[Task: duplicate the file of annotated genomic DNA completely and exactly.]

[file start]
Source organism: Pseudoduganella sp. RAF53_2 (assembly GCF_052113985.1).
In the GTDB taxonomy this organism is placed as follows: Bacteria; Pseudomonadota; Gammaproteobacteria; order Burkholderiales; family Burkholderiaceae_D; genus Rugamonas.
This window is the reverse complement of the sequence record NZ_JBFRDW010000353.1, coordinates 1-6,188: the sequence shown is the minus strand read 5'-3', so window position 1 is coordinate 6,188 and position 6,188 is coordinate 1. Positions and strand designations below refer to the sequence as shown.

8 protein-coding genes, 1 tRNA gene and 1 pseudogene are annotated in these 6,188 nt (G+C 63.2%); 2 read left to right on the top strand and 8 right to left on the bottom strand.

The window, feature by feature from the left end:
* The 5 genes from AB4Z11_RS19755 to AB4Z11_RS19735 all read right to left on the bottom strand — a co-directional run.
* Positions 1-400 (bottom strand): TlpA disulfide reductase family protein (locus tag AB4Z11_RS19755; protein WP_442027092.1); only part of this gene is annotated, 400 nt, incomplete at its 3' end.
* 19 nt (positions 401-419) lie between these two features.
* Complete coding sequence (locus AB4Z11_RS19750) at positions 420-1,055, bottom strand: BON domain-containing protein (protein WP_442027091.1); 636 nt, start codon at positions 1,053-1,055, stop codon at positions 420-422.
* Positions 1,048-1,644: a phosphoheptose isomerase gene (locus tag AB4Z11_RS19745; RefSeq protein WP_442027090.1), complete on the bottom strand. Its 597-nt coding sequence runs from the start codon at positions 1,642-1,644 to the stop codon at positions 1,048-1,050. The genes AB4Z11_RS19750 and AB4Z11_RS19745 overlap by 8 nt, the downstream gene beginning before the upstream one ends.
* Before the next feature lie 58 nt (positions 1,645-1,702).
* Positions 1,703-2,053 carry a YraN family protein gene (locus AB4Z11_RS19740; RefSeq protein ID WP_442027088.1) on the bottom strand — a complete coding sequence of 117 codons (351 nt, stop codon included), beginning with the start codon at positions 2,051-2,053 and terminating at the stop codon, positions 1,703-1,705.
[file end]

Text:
Source organism: Pseudoduganella sp. RAF53_2 (assembly GCF_052113985.1).
In the GTDB taxonomy this organism is placed as follows: Bacteria; Pseudomonadota; Gammaproteobacteria; order Burkholderiales; family Burkholderiaceae_D; genus Rugamonas.
This window is the reverse complement of the sequence record NZ_JBFRDW010000353.1, coordinates 1-6,188: the sequence shown is the minus strand read 5'-3', so window position 1 is coordinate 6,188 and position 6,188 is coordinate 1. Positions and strand designations below refer to the sequence as shown.

8 protein-coding genes, 1 tRNA gene and 1 pseudogene are annotated in these 6,188 nt (G+C 63.2%); 2 read left to right on the top strand and 8 right to left on the bottom strand.

The window, feature by feature from the left end:
* The 5 genes from AB4Z11_RS19755 to AB4Z11_RS19735 all read right to left on the bottom strand — a co-directional run.
* Positions 1-400 (bottom strand): TlpA disulfide reductase family protein (locus tag AB4Z11_RS19755; protein WP_442027092.1); only part of this gene is annotated, 400 nt, incomplete at its 3' end.
* 19 nt (positions 401-419) lie between these two features.
* Complete coding sequence (locus AB4Z11_RS19750) at positions 420-1,055, bottom strand: BON domain-containing protein (protein WP_442027091.1); 636 nt, start codon at positions 1,053-1,055, stop codon at positions 420-422.
* Positions 1,048-1,644: a phosphoheptose isomerase gene (locus tag AB4Z11_RS19745; RefSeq protein WP_442027090.1), complete on the bottom strand. Its 597-nt coding sequence runs from the start codon at positions 1,642-1,644 to the stop codon at positions 1,048-1,050. The genes AB4Z11_RS19750 and AB4Z11_RS19745 overlap by 8 nt, the downstream gene beginning before the upstream one ends.
* Before the next feature lie 58 nt (positions 1,645-1,702).
* Positions 1,703-2,053 carry a YraN family protein gene (locus AB4Z11_RS19740; RefSeq protein ID WP_442027088.1) on the bottom strand — a complete coding sequence of 117 codons (351 nt, stop codon included), beginning with the start codon at positions 2,051-2,053 and terminating at the stop codon, positions 1,703-1,705.